It seems that I get into a very opinionated argument whenever the topic of discussion veers toward Neon Genesis Evangelion. Usually it is about how the Evangelion movies are awesome and how the main character is not so awesome. That being said, it has been twenty years since the mid-1990s animated series initially debuted and 2015 is a pretty significant year on the show, so I must write about Evangelion before the year ends.
I am about to take a pretty unpopular stance that has been the subject of many controversial discussions on the Internet. I do not share the same level of dislike for Shinji Ikari of many Eva fans, in fact, I find that he is one of the most relatable characters written (at least he was relatable when I originally watched the series as a teenager with a healthy level of angst).
Conversations of Evangelion usually go like this:
“Have you ever watched Neon Genesis Evangelion?”
“Yeah, I like the series but I can not stand Shinji.”
“Because Shinji is a little (expletive). You know what? (Expletive) Shinji. He is so (expletive) annoying.”
"Oh, I never thought he was that bad."
Why does Shinji's character have one of the most polarizing personality types that fans either have a love ‘em or hate ’em attitude whenever his name is mentioned?
There were many scenes in Evangelion that resonated on a very positive note when I was watching the series. A few that come to mind: a scene at a train station where Shinji intentionally decides to miss his train at the last minute because he feels that he is already home; a late night train ride where he listens to the same song on repeat with his Walkman after he runs away from home and has to sleep in a movie theater; and the uncomfortable relationship dynamic that he has with his estranged father all gave him real human qualities. My favourite parts of Eva were the scenes with minimal dialogue while Shinji listened to his music with his headphones or shots of distant sunsets and telephone poles. Those scenes captured a feeling of loneliness and introspection in a way not typically addressed in animation.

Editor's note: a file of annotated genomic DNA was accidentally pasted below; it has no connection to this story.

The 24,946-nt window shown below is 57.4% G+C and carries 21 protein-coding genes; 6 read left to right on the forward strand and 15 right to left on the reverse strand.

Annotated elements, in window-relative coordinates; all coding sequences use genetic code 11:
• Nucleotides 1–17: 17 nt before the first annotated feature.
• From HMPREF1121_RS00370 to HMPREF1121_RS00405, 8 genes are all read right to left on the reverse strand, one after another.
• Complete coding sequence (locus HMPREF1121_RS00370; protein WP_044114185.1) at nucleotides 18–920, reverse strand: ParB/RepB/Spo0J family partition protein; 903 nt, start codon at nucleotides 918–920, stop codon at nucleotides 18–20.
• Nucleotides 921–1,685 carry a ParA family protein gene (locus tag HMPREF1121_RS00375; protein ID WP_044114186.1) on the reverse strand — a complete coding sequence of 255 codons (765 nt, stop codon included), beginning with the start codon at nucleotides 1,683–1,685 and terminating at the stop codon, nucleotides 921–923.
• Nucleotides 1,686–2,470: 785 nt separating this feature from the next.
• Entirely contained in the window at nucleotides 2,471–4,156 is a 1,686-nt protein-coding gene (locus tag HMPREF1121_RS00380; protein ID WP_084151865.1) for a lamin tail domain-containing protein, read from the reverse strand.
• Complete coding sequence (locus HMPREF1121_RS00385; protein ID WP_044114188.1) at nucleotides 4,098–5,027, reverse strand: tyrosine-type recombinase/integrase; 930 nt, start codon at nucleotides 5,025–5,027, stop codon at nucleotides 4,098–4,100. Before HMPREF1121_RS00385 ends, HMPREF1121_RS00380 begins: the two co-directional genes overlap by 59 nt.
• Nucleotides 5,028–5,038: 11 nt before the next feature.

It makes me wonder if I watched the same series whenever I hear negative complaints about Shinji. I can see why people do not like his character because he acts weak, has issues with not wanting to run away, he deals with severe Oedipus complex issues from his childhood, and he gets over-emotional. Still, it is the isolation and extreme expressions of sad emotions that make his character pretty relatable.
Dealing with a polarizing character can really make or break a story because viewers can base their entire opinion on a single character. I have only watched the entire series of Evangelion once in the last decade. It may have been a conscious choice because I was left distraught with an empty box of tissues the first time through. I might need to revisit it after writing this article to see if my opinion of Shinji has changed in that time.
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kawaiidaigakusei at 12:00AM, Aug. 10, 2015
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